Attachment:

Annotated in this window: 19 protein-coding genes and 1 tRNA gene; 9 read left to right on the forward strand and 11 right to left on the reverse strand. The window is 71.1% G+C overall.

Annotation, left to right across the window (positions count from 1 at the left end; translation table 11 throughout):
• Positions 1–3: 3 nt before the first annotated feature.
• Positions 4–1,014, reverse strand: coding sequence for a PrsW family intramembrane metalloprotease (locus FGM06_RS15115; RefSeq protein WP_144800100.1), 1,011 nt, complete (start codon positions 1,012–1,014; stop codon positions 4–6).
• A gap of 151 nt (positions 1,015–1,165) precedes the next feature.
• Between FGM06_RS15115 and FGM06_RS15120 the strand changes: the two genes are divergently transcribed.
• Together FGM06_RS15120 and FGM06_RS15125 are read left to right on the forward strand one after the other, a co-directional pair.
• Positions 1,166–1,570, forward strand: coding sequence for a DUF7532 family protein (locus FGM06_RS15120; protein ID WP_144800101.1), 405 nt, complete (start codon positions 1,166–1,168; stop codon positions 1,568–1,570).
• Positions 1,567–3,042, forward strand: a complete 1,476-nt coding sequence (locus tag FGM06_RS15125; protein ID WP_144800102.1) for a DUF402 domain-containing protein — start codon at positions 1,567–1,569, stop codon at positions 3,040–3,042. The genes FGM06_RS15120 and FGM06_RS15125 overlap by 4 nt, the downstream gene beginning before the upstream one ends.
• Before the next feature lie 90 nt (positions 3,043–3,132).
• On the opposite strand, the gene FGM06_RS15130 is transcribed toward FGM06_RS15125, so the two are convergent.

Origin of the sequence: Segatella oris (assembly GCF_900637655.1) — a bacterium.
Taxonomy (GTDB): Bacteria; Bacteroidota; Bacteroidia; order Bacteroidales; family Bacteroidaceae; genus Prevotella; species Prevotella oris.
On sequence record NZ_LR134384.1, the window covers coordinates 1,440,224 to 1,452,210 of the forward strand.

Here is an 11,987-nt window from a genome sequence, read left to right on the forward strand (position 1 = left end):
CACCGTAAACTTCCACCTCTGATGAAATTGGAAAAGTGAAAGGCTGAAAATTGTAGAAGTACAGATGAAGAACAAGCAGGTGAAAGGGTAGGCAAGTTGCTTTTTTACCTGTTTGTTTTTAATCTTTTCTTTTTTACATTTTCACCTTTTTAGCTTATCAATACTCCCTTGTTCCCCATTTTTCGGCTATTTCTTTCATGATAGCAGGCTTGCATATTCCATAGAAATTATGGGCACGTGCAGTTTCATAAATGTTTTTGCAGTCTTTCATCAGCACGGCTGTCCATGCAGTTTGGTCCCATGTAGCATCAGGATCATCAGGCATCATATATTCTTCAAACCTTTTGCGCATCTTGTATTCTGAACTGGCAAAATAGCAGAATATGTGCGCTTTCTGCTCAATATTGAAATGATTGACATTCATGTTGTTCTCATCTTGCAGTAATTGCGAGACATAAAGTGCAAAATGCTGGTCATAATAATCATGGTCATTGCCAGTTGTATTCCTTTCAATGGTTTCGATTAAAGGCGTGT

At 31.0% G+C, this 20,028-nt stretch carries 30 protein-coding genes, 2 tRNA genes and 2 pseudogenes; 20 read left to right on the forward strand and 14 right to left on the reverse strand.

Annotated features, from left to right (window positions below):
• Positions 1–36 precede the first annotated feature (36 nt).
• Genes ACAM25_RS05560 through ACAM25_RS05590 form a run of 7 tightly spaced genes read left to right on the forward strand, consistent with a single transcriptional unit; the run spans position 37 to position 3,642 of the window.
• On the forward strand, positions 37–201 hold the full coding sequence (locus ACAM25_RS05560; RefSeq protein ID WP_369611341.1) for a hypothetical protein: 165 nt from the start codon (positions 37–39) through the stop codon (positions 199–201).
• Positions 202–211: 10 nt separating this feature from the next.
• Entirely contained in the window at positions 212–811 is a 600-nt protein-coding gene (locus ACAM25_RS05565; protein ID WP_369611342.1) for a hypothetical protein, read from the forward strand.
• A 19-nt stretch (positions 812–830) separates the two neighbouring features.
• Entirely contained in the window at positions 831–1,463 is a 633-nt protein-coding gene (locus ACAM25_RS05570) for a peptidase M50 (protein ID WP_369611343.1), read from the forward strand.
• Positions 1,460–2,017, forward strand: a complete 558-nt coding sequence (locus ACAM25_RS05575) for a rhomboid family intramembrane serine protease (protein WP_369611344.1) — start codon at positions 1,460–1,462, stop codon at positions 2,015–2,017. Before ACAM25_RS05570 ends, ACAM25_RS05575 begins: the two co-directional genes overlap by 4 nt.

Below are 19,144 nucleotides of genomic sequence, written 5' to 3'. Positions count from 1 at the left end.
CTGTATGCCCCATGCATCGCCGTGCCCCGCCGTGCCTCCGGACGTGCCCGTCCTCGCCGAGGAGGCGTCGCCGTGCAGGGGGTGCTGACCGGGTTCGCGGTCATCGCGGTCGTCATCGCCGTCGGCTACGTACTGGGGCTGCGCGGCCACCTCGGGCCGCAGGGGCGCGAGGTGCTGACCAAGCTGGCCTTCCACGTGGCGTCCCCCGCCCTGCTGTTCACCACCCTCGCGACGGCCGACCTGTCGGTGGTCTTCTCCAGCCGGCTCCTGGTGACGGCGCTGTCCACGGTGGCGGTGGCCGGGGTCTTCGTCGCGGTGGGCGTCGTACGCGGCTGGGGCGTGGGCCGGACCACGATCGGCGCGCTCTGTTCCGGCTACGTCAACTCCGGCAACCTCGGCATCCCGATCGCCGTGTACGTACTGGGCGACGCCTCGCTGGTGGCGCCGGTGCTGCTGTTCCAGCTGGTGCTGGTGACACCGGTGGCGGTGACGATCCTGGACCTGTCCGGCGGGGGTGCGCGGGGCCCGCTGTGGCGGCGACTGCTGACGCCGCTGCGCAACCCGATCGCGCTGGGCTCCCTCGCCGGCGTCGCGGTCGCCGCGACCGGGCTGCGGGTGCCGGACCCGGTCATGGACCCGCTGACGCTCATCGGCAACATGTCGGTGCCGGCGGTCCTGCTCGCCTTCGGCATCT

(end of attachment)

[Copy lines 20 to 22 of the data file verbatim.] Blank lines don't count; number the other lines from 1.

• Genes ACAM25_RS05560 through ACAM25_RS05590 form a run of 7 tightly spaced genes read left to right on the forward strand, consistent with a single transcriptional unit; the run spans position 37 to position 3,642 of the window.
• On the forward strand, positions 37–201 hold the full coding sequence (locus ACAM25_RS05560; RefSeq protein ID WP_369611341.1) for a hypothetical protein: 165 nt from the start codon (positions 37–39) through the stop codon (positions 199–201).
• Positions 202–211: 10 nt separating this feature from the next.